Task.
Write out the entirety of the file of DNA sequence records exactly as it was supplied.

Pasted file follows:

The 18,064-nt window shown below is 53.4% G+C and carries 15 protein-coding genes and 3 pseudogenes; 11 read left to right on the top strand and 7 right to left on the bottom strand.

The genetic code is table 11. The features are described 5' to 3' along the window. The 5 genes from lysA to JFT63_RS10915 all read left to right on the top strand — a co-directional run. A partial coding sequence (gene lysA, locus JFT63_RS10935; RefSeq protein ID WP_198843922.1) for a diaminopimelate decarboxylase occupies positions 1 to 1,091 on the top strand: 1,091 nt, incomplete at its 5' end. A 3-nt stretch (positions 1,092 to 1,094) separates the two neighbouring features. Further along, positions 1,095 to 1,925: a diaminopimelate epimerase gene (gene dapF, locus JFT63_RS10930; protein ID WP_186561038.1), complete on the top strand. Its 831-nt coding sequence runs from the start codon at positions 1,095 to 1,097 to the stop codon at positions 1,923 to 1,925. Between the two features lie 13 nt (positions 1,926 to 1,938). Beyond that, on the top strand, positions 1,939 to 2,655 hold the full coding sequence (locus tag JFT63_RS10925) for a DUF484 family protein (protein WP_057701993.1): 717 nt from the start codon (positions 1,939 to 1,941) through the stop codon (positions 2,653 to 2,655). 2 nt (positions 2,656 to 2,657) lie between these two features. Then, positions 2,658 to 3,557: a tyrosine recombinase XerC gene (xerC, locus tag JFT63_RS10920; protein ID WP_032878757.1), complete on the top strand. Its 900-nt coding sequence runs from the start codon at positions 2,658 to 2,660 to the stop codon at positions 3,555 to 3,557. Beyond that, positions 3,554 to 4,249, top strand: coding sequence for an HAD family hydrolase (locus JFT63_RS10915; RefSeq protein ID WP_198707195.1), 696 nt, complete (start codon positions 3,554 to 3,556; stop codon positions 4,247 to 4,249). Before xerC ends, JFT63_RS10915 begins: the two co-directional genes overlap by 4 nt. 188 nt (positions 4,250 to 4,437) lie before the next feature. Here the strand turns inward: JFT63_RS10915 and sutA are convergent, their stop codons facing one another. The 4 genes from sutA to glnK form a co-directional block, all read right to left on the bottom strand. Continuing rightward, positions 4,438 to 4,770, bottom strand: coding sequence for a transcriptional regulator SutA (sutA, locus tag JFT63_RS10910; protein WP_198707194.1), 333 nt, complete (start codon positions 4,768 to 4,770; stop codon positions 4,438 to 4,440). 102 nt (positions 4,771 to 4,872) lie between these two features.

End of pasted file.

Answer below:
The 18,064-nt window shown below is 53.4% G+C and carries 15 protein-coding genes and 3 pseudogenes; 11 read left to right on the top strand and 7 right to left on the bottom strand.

The genetic code is table 11. The features are described 5' to 3' along the window. The 5 genes from lysA to JFT63_RS10915 all read left to right on the top strand — a co-directional run. A partial coding sequence (gene lysA, locus JFT63_RS10935; RefSeq protein ID WP_198843922.1) for a diaminopimelate decarboxylase occupies positions 1 to 1,091 on the top strand: 1,091 nt, incomplete at its 5' end. A 3-nt stretch (positions 1,092 to 1,094) separates the two neighbouring features. Further along, positions 1,095 to 1,925: a diaminopimelate epimerase gene (gene dapF, locus JFT63_RS10930; protein ID WP_186561038.1), complete on the top strand. Its 831-nt coding sequence runs from the start codon at positions 1,095 to 1,097 to the stop codon at positions 1,923 to 1,925. Between the two features lie 13 nt (positions 1,926 to 1,938). Beyond that, on the top strand, positions 1,939 to 2,655 hold the full coding sequence (locus tag JFT63_RS10925) for a DUF484 family protein (protein WP_057701993.1): 717 nt from the start codon (positions 1,939 to 1,941) through the stop codon (positions 2,653 to 2,655). 2 nt (positions 2,656 to 2,657) lie between these two features. Then, positions 2,658 to 3,557: a tyrosine recombinase XerC gene (xerC, locus tag JFT63_RS10920; protein ID WP_032878757.1), complete on the top strand. Its 900-nt coding sequence runs from the start codon at positions 2,658 to 2,660 to the stop codon at positions 3,555 to 3,557. Beyond that, positions 3,554 to 4,249, top strand: coding sequence for an HAD family hydrolase (locus JFT63_RS10915; RefSeq protein ID WP_198707195.1), 696 nt, complete (start codon positions 3,554 to 3,556; stop codon positions 4,247 to 4,249). Before xerC ends, JFT63_RS10915 begins: the two co-directional genes overlap by 4 nt. 188 nt (positions 4,250 to 4,437) lie before the next feature. Here the strand turns inward: JFT63_RS10915 and sutA are convergent, their stop codons facing one another. The 4 genes from sutA to glnK form a co-directional block, all read right to left on the bottom strand. Continuing rightward, positions 4,438 to 4,770, bottom strand: coding sequence for a transcriptional regulator SutA (sutA, locus tag JFT63_RS10910; protein WP_198707194.1), 333 nt, complete (start codon positions 4,768 to 4,770; stop codon positions 4,438 to 4,440). 102 nt (positions 4,771 to 4,872) lie between these two features.